A payment input device 314 allows a user to input a credit card, debit card, smart card, bar coded ticket or other stored value card or token to pay the entry fee for the quasi-tournament. Alternatively, payment input device 314 may be a currency reader. In one embodiment, machine 300 may include a cash, ticket or token dispenser 318 to make cash payments or dispense tokens or tickets to the user. In one embodiment, a stored value card is used to record and store a player's position, e.g. the number of wagering units available to the player in a quasi-tournament, thereby enabling a player to enter, leave and re-enter the tournament by removing or inserting the card into a machine 300. It is anticipated that a player will have a separate card, or at least separate account, for each distinct entry.

Display 316 provides a human player one interface with the electronic game machine, i.e., it displays an indicia representative of a game state, for example a simulation of the cards in play. By way of example, in accordance with a machine-implemented simplified heads up Texas Hold'em game as described in connection with FIG. 1, the display may show the human player's two private cards 308. The human user's private cards 308 will be displayed to the user, but the game itself has no access to the human's private cards. The game's private cards 320 will appear to the user on display 316 as if the cards were turned down, but electronic game machine 300 will have access to the information associated therewith. Community cards 306 will be displayed to the human user and will be known by machine 300. During play, the human player may select various actions, i.e., raise, fold, check or call, using user interface devices 304.

In one embodiment, a player's position, e.g., the number of small blind credits or wagering units available to the player may be presented on display 316. Additionally, the prize pot or pots 326 associated with a quasi-tournament may also be presented on display 316 to simulate interest the tournament. The player's position and the size of the prize pot or pots 326 may be continuously or periodically updated as the quasi-tournament progresses. Other information 312, for example the duration of the quasi-tournament and/or the remaining time or hands to be played in the tournament may also be displayed.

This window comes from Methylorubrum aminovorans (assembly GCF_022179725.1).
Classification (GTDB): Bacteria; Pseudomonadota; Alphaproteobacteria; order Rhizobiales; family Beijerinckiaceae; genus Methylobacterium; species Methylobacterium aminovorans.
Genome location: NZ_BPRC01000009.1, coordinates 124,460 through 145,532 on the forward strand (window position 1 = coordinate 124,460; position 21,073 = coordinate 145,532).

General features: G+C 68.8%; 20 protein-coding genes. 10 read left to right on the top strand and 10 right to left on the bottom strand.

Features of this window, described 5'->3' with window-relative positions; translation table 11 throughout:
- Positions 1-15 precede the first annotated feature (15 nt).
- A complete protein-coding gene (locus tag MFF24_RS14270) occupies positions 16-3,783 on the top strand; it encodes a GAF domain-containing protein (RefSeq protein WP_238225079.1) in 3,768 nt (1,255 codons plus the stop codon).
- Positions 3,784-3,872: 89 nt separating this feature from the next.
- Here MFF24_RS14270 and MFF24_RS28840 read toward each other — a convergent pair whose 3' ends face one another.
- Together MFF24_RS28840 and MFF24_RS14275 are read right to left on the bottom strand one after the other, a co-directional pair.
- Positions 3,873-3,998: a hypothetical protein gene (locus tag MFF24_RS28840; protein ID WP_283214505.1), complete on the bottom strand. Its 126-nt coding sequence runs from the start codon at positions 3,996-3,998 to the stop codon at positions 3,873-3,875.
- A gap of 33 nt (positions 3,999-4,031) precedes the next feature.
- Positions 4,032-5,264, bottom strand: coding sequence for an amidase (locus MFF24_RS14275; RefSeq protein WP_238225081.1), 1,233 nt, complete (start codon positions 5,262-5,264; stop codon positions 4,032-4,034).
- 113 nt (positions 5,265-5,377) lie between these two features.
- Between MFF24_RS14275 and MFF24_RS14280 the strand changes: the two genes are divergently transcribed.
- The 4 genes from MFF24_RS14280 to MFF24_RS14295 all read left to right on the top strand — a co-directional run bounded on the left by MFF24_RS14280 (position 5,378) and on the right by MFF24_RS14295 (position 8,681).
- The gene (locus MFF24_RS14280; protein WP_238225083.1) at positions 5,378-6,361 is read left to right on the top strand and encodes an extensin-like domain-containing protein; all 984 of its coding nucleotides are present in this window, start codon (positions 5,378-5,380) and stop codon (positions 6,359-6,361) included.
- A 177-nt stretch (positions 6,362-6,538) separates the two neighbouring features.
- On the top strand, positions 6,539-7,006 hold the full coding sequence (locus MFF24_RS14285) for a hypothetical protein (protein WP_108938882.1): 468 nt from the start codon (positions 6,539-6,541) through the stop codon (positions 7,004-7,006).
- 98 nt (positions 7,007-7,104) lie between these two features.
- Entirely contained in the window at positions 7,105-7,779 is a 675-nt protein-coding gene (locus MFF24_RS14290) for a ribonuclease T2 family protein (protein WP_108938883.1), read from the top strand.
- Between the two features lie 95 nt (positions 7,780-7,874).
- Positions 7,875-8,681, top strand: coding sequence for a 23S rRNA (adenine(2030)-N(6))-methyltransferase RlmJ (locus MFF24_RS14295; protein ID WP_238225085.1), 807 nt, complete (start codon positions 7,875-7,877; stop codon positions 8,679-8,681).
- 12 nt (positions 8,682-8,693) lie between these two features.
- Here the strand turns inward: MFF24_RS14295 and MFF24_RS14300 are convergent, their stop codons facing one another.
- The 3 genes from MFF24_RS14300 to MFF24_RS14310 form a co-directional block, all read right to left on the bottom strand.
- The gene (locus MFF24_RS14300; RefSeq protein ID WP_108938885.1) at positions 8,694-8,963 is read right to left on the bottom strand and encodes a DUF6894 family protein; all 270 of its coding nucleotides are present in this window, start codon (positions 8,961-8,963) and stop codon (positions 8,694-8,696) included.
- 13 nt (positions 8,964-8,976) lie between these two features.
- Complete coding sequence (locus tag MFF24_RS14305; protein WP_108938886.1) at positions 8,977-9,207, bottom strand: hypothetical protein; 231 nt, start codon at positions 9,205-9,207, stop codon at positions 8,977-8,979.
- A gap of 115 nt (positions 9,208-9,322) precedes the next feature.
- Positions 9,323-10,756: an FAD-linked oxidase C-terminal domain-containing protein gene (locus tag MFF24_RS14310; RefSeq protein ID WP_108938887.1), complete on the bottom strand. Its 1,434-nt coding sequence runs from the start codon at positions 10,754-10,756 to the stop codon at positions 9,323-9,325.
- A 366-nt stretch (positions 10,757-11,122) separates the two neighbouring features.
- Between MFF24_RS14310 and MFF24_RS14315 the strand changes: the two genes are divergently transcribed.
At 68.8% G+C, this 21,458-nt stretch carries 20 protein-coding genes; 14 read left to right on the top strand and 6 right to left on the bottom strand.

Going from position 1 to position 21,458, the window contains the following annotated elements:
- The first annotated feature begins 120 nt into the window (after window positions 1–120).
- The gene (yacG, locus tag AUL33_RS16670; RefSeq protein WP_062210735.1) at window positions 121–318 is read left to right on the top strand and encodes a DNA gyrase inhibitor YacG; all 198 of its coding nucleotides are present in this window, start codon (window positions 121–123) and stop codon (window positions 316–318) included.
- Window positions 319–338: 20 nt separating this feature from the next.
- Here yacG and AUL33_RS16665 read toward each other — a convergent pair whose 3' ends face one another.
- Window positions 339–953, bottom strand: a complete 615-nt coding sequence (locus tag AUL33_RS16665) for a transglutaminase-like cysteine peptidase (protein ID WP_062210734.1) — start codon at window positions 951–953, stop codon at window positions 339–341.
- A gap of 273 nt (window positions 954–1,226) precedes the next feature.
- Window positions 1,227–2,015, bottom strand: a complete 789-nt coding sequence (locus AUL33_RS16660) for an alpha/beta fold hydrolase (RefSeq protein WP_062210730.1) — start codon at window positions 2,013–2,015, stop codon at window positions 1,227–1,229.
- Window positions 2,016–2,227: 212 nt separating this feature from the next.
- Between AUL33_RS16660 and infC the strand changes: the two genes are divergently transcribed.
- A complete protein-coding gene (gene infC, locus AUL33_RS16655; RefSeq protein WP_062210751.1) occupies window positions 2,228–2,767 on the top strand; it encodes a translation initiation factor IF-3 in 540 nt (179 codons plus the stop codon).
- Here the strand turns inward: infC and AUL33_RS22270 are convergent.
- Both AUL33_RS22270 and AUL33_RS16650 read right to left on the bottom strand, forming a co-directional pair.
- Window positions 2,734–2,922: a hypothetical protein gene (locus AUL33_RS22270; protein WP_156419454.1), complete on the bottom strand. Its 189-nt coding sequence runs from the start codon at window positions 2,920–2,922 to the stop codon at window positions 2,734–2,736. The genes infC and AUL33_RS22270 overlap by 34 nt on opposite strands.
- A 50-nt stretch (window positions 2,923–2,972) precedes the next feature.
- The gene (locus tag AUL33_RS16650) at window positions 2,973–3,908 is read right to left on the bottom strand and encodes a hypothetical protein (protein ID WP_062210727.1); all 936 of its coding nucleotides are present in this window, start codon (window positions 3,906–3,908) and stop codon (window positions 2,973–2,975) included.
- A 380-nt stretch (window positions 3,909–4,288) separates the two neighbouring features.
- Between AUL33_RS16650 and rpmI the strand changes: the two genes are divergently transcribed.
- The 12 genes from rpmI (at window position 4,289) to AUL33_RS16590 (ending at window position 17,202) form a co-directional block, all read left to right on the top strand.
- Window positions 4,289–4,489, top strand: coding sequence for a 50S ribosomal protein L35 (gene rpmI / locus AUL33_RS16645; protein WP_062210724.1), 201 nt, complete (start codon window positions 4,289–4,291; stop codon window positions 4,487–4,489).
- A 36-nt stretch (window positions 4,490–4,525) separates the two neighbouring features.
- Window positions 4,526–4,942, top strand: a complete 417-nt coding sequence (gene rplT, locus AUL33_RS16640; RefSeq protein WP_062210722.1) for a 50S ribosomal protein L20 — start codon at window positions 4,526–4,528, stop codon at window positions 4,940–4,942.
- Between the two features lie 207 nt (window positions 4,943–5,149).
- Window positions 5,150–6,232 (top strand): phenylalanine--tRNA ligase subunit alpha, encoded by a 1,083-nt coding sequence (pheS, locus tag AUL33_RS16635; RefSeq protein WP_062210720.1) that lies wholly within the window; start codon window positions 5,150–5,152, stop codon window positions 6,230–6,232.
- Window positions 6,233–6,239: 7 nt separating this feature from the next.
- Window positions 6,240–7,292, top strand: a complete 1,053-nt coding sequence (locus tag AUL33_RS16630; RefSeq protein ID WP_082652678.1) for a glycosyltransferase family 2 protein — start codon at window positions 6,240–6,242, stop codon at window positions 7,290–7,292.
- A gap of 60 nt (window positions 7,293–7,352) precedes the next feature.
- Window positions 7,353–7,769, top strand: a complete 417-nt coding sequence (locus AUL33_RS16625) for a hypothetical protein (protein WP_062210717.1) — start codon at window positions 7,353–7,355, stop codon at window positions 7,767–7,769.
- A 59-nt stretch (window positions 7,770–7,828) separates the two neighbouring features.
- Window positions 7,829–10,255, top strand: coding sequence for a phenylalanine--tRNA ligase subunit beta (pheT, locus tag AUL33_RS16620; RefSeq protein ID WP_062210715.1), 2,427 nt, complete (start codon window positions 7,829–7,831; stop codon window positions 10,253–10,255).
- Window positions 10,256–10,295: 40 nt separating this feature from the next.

In one embodiment, game machine 300 has a dedicated processor 322 or “brain” along with an associated database 324 operatively connected to the processor. In this embodiment, game machine 300 is a stand-alone unit that may be monitored by central office 210 to monitor the player's results during the tournament and for audit and accounting purposes. Different machine-implemented games, suitable for a quasi-tournament may be down loaded from central office 210 to processor 322 and/or stored on database 324, enabling electronic game machine 300 to play selected games on a stand alone basis. In other variations, the operation of game machines 300 may be directly controlled by central office 210 during play.

FIG. 4 is a block diagram schematically illustrating one configuration of an electronic game system 400 that may be implemented on a game machine such as machine 300 of FIG. 3. As illustrated, a plurality of algorithms such as a shuffle algorithm 404 and game algorithms 406, corresponding to different games and actions available on the machine, are stored on data base 420. Processor 402 may access the different algorithms 404, 406 in response to user input 416 received via user interface or interfaces 410 to take various actions. Such actions may be in response to an action by a human player during play.